that supports various interventions. Within the hierarchy of “evidence,”
findings derived from double-blind controlled studies are considered the
most desirable, while shared anecdotal observations are considered the most
87 These include the abusive rehabilitative practices of the early 20th Century discussed
supra, Part I.A, along with more modern interventions, such as boot camps. See, e.g., DALE
G. PARENT, NAT’L INST. OF JUST., CORRECTIONAL BOOT CAMPS: LESSONS FROM A DECADE OF
RESEARCH 1 (2003), https://www.ncjrs.gov/pdffiles1/nij/197018.pdf (finding that although
boot camps “had positive effects on the attitudes, perceptions, behavior, and skills of inmates
during their confinement” with “limited exceptions, these positive changes did not translate
into reduced recidivism”).
88 CTR. FOR EFFECTIVE PUB. POL’Y ET AL., A FRAMEWORK FOR EVIDENCE-BASED DECIMAKING IN LOCAL CRIMINAL JUSTICE SYSTEMS 7 (3d ed. 2010),
SION
http://www.cepp.com/documents/EBDM%20Framework.pdf.

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suspect. 89 Technically speaking, any practice supported by reference to any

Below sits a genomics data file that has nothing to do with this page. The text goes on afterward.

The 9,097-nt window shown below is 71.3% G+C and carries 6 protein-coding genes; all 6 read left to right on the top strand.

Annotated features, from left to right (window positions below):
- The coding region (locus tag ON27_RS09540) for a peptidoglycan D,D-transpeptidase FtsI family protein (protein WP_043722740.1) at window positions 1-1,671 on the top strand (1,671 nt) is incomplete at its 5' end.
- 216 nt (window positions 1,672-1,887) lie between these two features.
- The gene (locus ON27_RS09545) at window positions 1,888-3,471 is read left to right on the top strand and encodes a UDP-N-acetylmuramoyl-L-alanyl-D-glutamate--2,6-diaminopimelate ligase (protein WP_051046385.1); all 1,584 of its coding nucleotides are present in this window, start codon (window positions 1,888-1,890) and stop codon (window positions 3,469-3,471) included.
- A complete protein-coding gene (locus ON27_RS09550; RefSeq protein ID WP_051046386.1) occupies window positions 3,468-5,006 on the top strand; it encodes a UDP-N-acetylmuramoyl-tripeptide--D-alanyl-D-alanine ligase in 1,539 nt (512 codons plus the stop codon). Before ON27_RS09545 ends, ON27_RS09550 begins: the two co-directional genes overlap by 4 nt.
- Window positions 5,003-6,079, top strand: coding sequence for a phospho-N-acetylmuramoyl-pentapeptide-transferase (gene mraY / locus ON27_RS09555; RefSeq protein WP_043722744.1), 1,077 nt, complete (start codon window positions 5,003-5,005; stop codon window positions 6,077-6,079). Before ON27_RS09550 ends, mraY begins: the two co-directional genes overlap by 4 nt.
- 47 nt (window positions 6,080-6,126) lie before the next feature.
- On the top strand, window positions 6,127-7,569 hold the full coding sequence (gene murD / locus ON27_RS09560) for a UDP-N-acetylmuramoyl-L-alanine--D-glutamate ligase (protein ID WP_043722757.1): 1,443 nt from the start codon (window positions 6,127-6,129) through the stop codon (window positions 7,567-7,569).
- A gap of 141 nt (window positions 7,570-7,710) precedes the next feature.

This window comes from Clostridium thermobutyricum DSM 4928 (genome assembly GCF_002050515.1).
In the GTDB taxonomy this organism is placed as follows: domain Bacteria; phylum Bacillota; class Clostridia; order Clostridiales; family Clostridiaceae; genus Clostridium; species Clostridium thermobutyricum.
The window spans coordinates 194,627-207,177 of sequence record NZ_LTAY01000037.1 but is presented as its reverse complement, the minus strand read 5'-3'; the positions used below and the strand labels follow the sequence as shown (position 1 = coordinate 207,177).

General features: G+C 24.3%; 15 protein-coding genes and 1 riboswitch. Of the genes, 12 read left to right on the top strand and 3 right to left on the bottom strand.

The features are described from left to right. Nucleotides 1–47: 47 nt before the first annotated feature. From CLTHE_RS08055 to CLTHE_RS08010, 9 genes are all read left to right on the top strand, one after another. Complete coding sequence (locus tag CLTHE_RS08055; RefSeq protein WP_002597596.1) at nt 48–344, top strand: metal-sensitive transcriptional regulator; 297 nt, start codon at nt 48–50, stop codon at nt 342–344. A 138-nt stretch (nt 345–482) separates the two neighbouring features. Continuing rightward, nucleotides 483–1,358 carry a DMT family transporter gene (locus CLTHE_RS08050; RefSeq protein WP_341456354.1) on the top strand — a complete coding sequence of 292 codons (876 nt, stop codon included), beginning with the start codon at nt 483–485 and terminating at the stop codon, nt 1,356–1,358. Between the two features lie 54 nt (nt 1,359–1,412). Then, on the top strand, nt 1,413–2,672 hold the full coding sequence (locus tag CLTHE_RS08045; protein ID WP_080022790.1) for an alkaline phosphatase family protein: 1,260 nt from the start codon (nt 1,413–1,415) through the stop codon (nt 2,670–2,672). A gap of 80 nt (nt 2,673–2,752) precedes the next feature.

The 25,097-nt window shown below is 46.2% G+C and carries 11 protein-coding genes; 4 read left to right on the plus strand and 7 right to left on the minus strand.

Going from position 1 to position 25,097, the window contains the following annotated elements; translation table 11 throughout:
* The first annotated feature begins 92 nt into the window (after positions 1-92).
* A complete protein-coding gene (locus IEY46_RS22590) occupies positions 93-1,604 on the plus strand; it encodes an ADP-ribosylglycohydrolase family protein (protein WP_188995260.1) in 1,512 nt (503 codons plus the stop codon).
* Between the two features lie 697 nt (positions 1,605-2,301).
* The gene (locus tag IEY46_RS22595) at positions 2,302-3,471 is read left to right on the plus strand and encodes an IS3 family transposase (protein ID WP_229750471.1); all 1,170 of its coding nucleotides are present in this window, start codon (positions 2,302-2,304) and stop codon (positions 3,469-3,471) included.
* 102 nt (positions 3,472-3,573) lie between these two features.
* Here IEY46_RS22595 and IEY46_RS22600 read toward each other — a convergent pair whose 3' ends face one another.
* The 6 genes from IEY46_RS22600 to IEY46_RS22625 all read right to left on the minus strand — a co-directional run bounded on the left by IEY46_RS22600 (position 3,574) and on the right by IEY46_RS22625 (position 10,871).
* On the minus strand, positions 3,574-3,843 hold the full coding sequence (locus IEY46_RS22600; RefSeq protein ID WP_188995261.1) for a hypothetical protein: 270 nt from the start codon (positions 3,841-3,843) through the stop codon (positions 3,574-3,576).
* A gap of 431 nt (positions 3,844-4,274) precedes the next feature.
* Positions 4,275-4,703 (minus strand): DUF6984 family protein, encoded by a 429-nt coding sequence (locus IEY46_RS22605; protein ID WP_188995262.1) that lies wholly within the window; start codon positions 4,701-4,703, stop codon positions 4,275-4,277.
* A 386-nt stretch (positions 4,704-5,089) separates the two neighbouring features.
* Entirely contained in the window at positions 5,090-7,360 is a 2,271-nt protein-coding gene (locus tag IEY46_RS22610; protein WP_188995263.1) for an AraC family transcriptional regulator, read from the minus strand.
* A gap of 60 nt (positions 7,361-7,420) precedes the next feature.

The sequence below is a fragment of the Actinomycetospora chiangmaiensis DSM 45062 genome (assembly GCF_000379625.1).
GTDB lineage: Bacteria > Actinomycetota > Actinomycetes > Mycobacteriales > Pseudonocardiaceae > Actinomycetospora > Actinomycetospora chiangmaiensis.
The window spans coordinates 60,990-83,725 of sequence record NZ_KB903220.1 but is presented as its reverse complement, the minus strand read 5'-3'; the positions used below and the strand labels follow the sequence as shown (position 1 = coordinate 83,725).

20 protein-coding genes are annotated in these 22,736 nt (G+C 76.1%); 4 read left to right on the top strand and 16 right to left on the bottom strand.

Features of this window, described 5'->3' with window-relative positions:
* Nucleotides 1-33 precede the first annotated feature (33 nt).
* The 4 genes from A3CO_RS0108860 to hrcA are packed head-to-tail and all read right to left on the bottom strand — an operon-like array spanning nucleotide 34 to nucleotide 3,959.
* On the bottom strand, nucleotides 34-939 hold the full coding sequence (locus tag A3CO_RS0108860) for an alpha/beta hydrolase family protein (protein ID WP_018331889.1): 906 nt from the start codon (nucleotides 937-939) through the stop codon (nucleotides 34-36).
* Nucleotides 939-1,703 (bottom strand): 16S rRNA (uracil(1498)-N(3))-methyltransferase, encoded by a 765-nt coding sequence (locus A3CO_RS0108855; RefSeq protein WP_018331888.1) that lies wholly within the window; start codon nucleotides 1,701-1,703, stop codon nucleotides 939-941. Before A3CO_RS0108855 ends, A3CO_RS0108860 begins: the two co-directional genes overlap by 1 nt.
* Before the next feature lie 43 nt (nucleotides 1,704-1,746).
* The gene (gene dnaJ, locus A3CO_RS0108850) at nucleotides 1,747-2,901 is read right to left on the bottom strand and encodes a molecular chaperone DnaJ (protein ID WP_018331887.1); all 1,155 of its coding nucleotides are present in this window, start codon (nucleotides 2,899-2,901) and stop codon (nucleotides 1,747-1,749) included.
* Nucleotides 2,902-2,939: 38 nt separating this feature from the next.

kind of information may be dubbed “evidence-based;” however, the term is
ordinarily reserved for those correctional interventions that have been subjected to formal assessment and have been shown to demonstrate positive
outcomes. While any practice that relies on accumulated knowledge can be
labeled “evidence-based” in one sense, the research support gradient (figure
1, below) is used by proponents of evidence-based practice to encourages
system actors to promote the best-tested interventions available, and to develop additional data about new and existing programs by subjecting them
to evaluation using control groups and replication studies whenever possible. 90
FIGURE 1
RESEARCH SUPPORT GRADIENT
GOLD
• Experimental/control research design with controls for attrition
• Significant sustained reductions in recidivism obtained
• Multiple site replications
• Preponderance of all evidence supports effectiveness
SILVER
• Quasi-experimental control research with appropriate statistical
controls for comparison group
• Significant sustained reductions in recidivism obtained
• Multiple site replications
• Preponderance of all evidence supports effectiveness
BRONZE
• Matched comparison group without complete statistical controls
• Significant sustained reductions in recidivism obtained
• Multiple site replications
• Preponderance of all evidence supports effectiveness
IRON
• Conflicting findings and/or inadequate research designs
DIRT
• Silver and Gold research showing negative outcomes

89 See Suzette Glasner-Edwards & Richard Rawson, Evidence-Based Practices in Addiction Treatment: Review and Recommendations for Public Policy, 97 HEALTH POL’Y 93, 95
tbl.1 (2010).